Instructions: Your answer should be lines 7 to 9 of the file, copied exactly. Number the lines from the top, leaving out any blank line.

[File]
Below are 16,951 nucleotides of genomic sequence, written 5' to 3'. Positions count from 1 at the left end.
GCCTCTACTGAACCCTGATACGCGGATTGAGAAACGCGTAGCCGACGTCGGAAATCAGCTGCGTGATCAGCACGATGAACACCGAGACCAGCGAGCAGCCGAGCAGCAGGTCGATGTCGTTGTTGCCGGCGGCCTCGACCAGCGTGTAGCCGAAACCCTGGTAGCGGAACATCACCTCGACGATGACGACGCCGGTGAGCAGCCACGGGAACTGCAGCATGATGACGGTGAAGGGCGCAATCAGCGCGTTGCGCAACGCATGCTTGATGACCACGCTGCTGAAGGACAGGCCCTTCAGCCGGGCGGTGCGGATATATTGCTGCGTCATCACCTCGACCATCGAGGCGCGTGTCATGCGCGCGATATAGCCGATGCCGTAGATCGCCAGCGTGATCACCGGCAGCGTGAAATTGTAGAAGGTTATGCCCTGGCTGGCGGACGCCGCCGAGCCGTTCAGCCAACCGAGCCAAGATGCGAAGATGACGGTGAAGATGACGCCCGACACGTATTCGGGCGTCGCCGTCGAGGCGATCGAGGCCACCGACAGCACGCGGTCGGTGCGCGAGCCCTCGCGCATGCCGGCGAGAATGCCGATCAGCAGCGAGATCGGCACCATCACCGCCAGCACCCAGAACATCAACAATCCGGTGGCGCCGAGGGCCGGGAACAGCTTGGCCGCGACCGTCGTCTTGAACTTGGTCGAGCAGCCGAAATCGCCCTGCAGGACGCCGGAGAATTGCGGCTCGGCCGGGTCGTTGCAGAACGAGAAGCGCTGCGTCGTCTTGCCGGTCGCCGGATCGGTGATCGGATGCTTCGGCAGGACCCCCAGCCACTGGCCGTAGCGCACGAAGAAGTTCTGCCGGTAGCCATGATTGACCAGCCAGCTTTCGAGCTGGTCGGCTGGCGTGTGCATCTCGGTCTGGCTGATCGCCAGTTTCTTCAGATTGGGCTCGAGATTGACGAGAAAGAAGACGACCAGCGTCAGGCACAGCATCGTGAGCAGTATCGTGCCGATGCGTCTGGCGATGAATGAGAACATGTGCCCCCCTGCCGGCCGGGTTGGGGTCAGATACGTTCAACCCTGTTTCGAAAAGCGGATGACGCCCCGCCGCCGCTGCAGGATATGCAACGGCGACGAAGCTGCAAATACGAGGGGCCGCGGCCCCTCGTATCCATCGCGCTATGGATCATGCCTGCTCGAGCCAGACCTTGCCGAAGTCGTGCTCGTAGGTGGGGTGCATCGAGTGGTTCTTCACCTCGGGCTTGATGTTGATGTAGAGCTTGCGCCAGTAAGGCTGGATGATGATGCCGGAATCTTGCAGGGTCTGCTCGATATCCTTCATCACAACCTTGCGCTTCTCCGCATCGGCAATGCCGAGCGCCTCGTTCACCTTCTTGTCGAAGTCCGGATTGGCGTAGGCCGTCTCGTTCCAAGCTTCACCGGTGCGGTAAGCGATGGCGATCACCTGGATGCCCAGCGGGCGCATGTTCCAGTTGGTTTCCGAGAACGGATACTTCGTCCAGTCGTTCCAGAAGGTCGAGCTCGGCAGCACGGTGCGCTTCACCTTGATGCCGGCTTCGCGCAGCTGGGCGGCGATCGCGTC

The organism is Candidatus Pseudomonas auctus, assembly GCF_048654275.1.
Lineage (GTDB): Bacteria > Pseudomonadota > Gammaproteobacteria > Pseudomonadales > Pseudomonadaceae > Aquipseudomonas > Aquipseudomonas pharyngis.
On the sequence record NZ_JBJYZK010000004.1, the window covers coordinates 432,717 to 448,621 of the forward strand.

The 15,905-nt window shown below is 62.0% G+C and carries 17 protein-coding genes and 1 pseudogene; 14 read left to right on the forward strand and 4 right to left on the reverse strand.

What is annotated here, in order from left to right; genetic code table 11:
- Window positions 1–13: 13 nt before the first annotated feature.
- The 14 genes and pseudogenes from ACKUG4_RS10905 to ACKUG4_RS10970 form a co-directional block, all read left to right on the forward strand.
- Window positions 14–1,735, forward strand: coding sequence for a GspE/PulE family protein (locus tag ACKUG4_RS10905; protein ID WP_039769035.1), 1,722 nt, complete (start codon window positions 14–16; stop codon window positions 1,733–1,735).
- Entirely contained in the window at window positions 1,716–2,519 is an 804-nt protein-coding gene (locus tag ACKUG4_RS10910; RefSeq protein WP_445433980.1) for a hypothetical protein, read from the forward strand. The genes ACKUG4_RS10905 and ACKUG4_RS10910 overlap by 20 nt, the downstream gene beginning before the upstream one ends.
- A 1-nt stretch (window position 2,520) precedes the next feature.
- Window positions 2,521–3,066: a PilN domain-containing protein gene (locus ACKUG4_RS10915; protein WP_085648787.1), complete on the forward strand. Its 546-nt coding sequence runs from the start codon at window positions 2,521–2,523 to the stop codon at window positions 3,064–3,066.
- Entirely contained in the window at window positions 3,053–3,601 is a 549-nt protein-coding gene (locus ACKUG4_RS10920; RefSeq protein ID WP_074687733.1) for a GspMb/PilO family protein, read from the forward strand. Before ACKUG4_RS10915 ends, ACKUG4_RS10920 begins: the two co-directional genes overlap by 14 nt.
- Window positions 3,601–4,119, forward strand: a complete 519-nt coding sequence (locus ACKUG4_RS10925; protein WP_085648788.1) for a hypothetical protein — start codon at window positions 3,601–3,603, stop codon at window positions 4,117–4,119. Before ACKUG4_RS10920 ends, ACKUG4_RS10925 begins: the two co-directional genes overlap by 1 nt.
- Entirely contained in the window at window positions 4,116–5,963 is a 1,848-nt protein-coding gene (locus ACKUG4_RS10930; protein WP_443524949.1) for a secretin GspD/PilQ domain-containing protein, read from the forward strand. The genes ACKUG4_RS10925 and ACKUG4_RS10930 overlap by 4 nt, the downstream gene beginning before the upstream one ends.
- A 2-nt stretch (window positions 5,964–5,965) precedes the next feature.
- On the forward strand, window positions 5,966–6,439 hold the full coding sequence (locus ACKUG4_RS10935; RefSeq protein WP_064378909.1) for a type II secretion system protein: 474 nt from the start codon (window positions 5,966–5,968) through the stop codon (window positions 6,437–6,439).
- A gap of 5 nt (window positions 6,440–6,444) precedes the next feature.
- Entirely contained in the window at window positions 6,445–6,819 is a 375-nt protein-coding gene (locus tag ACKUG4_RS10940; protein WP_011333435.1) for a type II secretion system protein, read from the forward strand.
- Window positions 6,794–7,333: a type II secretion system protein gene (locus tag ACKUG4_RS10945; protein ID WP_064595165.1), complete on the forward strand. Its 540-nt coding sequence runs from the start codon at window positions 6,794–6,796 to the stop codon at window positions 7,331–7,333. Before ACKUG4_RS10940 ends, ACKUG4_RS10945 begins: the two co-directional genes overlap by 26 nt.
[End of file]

What is annotated here, in order from left to right; genetic code table 11:
- Window positions 1–13: 13 nt before the first annotated feature.
- The 14 genes and pseudogenes from ACKUG4_RS10905 to ACKUG4_RS10970 form a co-directional block, all read left to right on the forward strand.